Where you live plays a huge part in who you are as a person in the world. There’s an undeniable difference in the rhythm of a big city versus a small town. That rhythm alone – the pace at which people plug along day after day – affects so much about a person. In movies the Big Shot Big City Lawyer is always in a rush, and the Small Town Simple Farmer can’t be hurried along for anything. And it’s true; people in larger cities move faster. You can always tell a tourist from a dweller on the streets of NYC or Hollywood.
Granted, these assumptions are very general and not everyone fits “the mold” of where they live. These are the people most likely to migrate to a coast or inland, to find a place more suited to them. But why is this the way it is? What creates this rhythm? Let’s ponder…
Distance and Space Between
The most notable difference between big and small cities isn’t their size, necessarily, but how much is crammed into the area. Seriously, just think about the irony that in a large city like Los Angeles where every centimeter of space is being taken up by someone or something, there’s less space to own, let alone exist, than in a small town like Kingfisher, OK where the nearest shopping mall is over an hour away in Oklahoma City. And Los Angeles is in the midst of massive development everywhere; tearing down old, flailing buildings and making way for high-rise, high-occupancy buildings with fine dining and shops on their first floor.
This isn’t to say smaller towns of 50,000 people or so are deprived of all civilization. It’s still the 21st century. They have shopping centers and more densely populated areas. But they also have space between things, yet nothing is more than 10 minutes away. It makes tasks like going to the grocery store less daunting.
Volume of People and Things
Further down this difference line we get the number of people and things sharing these small or large seeming spaces. Add this one factor to the example we just used of grocery shopping and this mundane, necessary task changes instantly. Unless you’re there the moment the doors open to Trader Joe’s on a Tuesday, there will never be a time when it’s “not that busy”. As the day goes on, it only gets worse. And it’s not just the crowds of people you have to muddle through, it’s the cars and traffic. Grocery shopping in a smaller town might take an hour if you’re buying a lot and taking your time browsing the aisles. Step out for a total of 10 things and you’ll spend half an hour sitting in traffic just getting there and back in a larger city.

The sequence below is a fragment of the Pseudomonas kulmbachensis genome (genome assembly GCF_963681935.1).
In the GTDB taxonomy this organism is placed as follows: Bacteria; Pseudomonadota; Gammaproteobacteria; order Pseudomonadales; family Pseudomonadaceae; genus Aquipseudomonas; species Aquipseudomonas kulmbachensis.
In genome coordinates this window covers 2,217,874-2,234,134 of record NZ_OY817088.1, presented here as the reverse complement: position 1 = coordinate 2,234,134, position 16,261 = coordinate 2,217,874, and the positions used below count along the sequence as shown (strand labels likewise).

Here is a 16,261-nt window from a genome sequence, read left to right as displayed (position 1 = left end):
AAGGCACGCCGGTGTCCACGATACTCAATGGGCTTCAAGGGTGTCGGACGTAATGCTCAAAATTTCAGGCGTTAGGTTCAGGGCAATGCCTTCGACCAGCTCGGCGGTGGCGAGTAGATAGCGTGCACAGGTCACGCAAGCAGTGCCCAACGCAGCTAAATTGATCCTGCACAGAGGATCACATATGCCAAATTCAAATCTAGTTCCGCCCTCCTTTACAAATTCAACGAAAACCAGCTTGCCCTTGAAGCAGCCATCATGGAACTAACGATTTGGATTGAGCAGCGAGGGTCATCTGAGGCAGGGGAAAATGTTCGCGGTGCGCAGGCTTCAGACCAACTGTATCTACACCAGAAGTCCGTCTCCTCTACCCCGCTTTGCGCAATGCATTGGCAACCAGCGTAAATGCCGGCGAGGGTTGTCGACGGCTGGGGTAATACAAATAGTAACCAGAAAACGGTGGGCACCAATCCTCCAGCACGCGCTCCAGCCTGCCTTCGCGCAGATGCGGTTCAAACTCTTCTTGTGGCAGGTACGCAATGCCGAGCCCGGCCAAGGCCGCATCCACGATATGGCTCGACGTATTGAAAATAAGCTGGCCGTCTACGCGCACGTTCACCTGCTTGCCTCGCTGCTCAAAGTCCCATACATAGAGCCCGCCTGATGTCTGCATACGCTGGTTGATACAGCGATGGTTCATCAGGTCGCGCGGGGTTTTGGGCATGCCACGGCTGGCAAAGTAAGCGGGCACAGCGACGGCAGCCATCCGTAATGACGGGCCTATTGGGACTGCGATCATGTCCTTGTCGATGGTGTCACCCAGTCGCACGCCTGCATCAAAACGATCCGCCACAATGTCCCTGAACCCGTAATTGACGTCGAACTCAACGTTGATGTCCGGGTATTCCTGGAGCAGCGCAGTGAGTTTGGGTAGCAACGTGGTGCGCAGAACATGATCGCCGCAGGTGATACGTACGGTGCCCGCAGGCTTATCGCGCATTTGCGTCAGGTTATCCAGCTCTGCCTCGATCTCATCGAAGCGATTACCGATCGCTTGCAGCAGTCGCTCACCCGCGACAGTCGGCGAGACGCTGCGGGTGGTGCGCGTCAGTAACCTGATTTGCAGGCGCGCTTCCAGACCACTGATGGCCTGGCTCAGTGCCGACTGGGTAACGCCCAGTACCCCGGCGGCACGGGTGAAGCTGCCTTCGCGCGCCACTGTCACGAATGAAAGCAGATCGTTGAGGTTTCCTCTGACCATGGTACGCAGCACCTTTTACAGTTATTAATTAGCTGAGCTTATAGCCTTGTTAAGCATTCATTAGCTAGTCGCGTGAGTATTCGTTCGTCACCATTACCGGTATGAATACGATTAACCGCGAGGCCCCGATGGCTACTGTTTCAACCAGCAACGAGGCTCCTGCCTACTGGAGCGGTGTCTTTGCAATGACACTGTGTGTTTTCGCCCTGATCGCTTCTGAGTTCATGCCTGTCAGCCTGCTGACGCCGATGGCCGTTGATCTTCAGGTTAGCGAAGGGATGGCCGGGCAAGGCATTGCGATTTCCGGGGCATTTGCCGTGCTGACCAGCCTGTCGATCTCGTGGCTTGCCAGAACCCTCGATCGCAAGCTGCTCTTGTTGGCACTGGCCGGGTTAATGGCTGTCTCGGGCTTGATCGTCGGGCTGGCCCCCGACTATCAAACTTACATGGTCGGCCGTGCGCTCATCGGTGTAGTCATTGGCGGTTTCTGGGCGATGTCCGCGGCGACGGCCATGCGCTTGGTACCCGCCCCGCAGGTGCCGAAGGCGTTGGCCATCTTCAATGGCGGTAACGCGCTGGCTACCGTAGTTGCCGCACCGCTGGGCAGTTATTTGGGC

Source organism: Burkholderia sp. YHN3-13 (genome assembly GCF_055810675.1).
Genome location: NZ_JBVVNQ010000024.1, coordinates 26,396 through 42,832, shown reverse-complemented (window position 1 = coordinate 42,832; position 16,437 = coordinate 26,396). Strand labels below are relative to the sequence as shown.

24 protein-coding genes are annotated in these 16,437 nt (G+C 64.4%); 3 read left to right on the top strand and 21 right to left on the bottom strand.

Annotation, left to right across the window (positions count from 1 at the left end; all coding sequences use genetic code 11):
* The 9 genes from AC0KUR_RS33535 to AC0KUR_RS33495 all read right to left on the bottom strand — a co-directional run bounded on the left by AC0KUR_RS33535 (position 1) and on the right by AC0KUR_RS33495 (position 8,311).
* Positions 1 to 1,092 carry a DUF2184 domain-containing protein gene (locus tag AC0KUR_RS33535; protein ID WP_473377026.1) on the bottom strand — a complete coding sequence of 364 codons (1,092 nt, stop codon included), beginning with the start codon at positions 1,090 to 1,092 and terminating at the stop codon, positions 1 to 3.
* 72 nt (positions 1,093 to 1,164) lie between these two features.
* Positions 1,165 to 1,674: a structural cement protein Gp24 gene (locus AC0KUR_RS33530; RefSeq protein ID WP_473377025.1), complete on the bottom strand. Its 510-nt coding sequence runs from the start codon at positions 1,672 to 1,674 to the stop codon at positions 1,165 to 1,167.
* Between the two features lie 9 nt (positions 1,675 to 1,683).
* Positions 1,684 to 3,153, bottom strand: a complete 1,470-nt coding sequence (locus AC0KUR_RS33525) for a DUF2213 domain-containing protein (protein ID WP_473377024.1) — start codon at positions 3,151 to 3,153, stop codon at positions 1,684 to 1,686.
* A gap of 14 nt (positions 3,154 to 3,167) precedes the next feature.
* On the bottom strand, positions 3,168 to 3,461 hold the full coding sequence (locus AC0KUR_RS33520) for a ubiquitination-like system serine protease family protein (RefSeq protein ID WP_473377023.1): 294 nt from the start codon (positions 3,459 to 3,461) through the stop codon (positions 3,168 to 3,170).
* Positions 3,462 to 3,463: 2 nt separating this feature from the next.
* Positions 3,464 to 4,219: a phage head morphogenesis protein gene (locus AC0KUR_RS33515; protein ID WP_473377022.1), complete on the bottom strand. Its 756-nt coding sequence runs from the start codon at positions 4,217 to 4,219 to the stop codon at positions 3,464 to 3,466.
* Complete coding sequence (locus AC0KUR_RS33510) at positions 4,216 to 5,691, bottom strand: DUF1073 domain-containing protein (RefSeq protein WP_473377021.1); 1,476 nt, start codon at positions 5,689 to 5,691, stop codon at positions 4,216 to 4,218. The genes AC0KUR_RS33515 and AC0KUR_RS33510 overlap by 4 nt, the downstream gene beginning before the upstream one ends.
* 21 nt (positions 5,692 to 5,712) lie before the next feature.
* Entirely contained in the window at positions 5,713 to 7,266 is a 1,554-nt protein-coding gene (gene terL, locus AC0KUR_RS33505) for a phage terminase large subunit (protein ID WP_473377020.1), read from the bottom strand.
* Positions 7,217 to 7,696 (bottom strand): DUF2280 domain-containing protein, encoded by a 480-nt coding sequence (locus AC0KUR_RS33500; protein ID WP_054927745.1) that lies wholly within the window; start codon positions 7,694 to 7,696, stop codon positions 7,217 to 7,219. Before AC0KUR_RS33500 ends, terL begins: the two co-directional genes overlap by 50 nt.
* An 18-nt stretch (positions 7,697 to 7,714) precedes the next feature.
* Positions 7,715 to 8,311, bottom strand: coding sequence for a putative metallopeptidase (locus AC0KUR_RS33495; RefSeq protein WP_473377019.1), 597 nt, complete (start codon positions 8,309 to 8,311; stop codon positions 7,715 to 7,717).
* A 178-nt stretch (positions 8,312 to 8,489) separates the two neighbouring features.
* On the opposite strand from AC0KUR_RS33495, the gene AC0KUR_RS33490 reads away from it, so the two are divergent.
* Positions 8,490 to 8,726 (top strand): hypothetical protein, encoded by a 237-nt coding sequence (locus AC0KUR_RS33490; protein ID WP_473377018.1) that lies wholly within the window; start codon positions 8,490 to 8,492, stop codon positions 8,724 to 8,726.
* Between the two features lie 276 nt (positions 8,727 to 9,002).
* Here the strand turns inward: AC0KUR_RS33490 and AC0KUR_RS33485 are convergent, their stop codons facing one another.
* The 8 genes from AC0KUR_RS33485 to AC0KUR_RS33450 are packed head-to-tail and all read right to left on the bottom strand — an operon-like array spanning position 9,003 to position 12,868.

More people in a smaller amount of space lends itself to an array of habits and feelings like you never have enough time for anything and so your life is a constant grind of go, go, go! There’s a heightened sense of urgency among big city dwellers that doesn’t exist in smaller towns.
As far as things and things to do, it’s not that there “isn’t anything to do” in a small town, there’s just only so much to do. Listening to Cory Booker speak about his time as Mayor of Newark, NJ, he spent a lot of time trying to attract businesses to his smaller town. Newark’s a town of close to 300,000 people and it was a tough sell because the investor’s didn’t believe that the smaller town could sustain a business of their size. Booker was able to get businesses there and the city got a nice little boom, but think of towns that are smaller than that. They aren’t likely to have luxury movie theatres like the Arclight or a Starbucks on every corner. Theatres with spoken word, original plays, or open mic comedy nights don’t exist. There’s one local, community run theatre – if you’re lucky. Orchestras and museums aren’t in every small town. The Arts are the last to flourish in smaller towns.
Again, though, it isn’t that they don’t exist, they just aren’t a huge portion of what there is to do in a small town. It’s encouraging to see more small boutiques and coffee shops pop up that have locally sourced goods and ingredients to sell their customers. Even things like Wine and Paint nights are becoming more trendy in smaller areas. But it’s not like NYC where you could go out every single night forever and still have something new to do.
Proportional and Relative
There are many more differences on a substantially nuanced level between the densely and sparsely populated areas of the country. But these two main points are the biggest factors in what we first noted was the main difference – a city’s rhythm. Less people and more room gives the sense of having more time and less need to rush. Flip the script and it’s no wonder there’s more stress and demand for instant results, and less feeling like you have room to breathe and relax. It affects people differently. Some people were born ready to run, and so they feel at ease in a faster paced environment. Others are content to take their time and enjoy the view, so the slow beat of a small town’s drum appeals to their senses. Whatever type of person you are, if you feel you were born in the wrong environment, you can always change it with a move.
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